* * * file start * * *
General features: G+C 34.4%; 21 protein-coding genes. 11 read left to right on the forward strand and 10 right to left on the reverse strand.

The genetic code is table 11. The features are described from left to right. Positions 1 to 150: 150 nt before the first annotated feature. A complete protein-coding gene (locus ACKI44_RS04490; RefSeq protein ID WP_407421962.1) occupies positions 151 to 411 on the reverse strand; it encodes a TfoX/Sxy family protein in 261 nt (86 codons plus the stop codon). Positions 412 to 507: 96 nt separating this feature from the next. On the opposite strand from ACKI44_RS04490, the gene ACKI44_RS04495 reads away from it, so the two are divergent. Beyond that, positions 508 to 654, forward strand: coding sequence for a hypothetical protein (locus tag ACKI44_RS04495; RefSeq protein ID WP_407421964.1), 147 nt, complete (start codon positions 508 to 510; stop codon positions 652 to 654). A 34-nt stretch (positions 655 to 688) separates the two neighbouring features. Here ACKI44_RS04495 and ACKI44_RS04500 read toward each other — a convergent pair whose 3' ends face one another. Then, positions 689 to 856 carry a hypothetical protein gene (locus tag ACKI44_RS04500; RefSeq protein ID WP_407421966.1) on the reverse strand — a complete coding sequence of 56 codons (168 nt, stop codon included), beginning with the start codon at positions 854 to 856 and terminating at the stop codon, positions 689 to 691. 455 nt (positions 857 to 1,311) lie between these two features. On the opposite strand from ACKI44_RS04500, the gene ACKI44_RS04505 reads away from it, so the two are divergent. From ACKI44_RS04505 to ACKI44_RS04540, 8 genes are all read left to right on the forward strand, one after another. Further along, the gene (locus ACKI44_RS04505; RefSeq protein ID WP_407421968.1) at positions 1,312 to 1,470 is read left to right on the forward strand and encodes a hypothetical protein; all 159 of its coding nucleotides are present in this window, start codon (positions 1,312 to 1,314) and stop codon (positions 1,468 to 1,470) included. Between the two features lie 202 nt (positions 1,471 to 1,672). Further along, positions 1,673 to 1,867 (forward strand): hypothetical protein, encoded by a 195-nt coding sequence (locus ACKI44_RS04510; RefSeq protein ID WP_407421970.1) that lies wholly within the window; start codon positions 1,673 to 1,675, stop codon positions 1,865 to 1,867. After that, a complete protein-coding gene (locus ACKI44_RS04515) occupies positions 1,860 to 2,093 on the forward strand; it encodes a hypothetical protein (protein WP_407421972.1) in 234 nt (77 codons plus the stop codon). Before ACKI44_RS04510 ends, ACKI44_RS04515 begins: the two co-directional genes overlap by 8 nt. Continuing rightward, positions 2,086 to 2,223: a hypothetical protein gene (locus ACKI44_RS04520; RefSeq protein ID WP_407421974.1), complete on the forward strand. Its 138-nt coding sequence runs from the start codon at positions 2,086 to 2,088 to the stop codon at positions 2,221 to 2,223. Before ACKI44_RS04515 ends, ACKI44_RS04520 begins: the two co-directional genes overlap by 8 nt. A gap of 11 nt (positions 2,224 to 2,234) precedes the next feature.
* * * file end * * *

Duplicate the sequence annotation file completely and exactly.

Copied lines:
General features: G+C 34.4%; 21 protein-coding genes. 11 read left to right on the forward strand and 10 right to left on the reverse strand.

The genetic code is table 11. The features are described from left to right. Positions 1 to 150: 150 nt before the first annotated feature. A complete protein-coding gene (locus ACKI44_RS04490; RefSeq protein ID WP_407421962.1) occupies positions 151 to 411 on the reverse strand; it encodes a TfoX/Sxy family protein in 261 nt (86 codons plus the stop codon). Positions 412 to 507: 96 nt separating this feature from the next. On the opposite strand from ACKI44_RS04490, the gene ACKI44_RS04495 reads away from it, so the two are divergent. Beyond that, positions 508 to 654, forward strand: coding sequence for a hypothetical protein (locus tag ACKI44_RS04495; RefSeq protein ID WP_407421964.1), 147 nt, complete (start codon positions 508 to 510; stop codon positions 652 to 654). A 34-nt stretch (positions 655 to 688) separates the two neighbouring features. Here ACKI44_RS04495 and ACKI44_RS04500 read toward each other — a convergent pair whose 3' ends face one another. Then, positions 689 to 856 carry a hypothetical protein gene (locus tag ACKI44_RS04500; RefSeq protein ID WP_407421966.1) on the reverse strand — a complete coding sequence of 56 codons (168 nt, stop codon included), beginning with the start codon at positions 854 to 856 and terminating at the stop codon, positions 689 to 691. 455 nt (positions 857 to 1,311) lie between these two features. On the opposite strand from ACKI44_RS04500, the gene ACKI44_RS04505 reads away from it, so the two are divergent. From ACKI44_RS04505 to ACKI44_RS04540, 8 genes are all read left to right on the forward strand, one after another. Further along, the gene (locus ACKI44_RS04505; RefSeq protein ID WP_407421968.1) at positions 1,312 to 1,470 is read left to right on the forward strand and encodes a hypothetical protein; all 159 of its coding nucleotides are present in this window, start codon (positions 1,312 to 1,314) and stop codon (positions 1,468 to 1,470) included. Between the two features lie 202 nt (positions 1,471 to 1,672). Further along, positions 1,673 to 1,867 (forward strand): hypothetical protein, encoded by a 195-nt coding sequence (locus ACKI44_RS04510; RefSeq protein ID WP_407421970.1) that lies wholly within the window; start codon positions 1,673 to 1,675, stop codon positions 1,865 to 1,867. After that, a complete protein-coding gene (locus ACKI44_RS04515) occupies positions 1,860 to 2,093 on the forward strand; it encodes a hypothetical protein (protein WP_407421972.1) in 234 nt (77 codons plus the stop codon). Before ACKI44_RS04510 ends, ACKI44_RS04515 begins: the two co-directional genes overlap by 8 nt. Continuing rightward, positions 2,086 to 2,223: a hypothetical protein gene (locus ACKI44_RS04520; RefSeq protein ID WP_407421974.1), complete on the forward strand. Its 138-nt coding sequence runs from the start codon at positions 2,086 to 2,088 to the stop codon at positions 2,221 to 2,223. Before ACKI44_RS04515 ends, ACKI44_RS04520 begins: the two co-directional genes overlap by 8 nt. A gap of 11 nt (positions 2,224 to 2,234) precedes the next feature.